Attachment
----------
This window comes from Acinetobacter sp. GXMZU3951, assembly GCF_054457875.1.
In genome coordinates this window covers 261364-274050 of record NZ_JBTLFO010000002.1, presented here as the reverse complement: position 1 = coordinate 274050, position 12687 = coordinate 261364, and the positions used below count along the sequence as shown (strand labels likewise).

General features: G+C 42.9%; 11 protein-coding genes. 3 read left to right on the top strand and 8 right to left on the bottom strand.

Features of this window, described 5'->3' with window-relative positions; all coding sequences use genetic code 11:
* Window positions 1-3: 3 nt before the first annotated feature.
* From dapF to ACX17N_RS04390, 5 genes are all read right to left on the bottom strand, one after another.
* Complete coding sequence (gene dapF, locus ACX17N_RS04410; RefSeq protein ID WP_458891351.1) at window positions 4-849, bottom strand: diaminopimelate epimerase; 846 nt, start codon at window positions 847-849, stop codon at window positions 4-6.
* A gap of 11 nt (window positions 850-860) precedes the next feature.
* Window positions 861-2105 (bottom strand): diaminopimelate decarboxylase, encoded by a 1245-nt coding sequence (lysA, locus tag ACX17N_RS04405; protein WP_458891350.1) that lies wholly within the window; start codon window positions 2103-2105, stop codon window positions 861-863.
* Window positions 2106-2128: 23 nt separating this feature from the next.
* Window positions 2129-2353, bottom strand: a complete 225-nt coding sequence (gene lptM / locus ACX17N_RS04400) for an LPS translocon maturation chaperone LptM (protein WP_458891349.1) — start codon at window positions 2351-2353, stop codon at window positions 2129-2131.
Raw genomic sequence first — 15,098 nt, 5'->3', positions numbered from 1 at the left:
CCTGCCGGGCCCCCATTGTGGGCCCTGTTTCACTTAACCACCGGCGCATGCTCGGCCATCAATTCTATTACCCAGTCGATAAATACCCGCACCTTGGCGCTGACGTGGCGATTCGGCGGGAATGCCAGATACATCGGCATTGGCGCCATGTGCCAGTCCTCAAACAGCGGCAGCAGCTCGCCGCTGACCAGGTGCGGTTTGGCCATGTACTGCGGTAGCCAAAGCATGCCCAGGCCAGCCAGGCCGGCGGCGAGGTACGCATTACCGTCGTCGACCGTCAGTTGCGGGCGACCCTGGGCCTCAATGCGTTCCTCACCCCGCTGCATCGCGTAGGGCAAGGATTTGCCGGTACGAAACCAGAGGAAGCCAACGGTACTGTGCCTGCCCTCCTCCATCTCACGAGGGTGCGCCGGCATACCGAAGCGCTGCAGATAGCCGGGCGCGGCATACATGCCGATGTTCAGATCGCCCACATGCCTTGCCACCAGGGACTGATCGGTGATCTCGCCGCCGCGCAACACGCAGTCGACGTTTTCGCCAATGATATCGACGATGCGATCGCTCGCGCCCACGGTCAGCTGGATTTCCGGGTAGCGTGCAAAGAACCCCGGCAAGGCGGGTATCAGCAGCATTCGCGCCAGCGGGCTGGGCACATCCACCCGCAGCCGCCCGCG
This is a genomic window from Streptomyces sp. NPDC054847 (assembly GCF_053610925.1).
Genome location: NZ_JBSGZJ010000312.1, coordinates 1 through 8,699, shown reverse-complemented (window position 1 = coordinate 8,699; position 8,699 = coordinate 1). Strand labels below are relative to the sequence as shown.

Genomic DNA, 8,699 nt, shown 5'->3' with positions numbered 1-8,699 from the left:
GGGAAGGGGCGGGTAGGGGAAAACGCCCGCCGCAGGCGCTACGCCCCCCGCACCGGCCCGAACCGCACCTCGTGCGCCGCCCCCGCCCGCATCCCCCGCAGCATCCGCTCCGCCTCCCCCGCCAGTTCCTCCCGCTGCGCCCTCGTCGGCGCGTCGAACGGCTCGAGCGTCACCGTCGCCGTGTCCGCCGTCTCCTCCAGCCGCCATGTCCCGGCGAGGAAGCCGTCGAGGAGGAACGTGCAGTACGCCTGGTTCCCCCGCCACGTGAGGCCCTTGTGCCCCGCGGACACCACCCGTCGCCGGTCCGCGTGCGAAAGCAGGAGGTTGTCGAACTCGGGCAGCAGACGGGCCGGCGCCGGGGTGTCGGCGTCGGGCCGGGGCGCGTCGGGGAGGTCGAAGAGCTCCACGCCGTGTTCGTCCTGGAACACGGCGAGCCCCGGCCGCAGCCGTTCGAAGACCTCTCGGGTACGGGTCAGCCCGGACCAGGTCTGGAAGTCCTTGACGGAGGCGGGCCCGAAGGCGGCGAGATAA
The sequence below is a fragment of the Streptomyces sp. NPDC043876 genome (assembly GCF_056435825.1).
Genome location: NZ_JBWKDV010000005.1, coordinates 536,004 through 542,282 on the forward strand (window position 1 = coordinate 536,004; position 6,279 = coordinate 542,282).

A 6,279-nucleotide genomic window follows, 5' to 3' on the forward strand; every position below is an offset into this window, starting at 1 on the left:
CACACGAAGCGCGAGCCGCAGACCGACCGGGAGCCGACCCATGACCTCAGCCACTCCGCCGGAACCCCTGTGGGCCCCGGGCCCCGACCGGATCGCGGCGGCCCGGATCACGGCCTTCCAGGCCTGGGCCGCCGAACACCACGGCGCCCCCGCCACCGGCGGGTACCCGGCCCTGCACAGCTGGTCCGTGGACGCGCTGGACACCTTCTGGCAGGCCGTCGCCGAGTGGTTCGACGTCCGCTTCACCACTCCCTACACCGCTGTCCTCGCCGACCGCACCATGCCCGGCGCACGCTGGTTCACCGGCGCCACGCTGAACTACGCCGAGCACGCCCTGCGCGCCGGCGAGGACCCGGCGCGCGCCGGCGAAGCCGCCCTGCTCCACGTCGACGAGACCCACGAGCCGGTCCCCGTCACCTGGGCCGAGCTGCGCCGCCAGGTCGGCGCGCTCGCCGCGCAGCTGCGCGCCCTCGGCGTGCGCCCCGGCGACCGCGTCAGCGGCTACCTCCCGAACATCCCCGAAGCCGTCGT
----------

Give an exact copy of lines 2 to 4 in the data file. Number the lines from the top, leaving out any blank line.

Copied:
In genome coordinates this window covers 261364-274050 of record NZ_JBTLFO010000002.1, presented here as the reverse complement: position 1 = coordinate 274050, position 12687 = coordinate 261364, and the positions used below count along the sequence as shown (strand labels likewise).

General features: G+C 42.9%; 11 protein-coding genes. 3 read left to right on the top strand and 8 right to left on the bottom strand.

Features of this window, described 5'->3' with window-relative positions; all coding sequences use genetic code 11: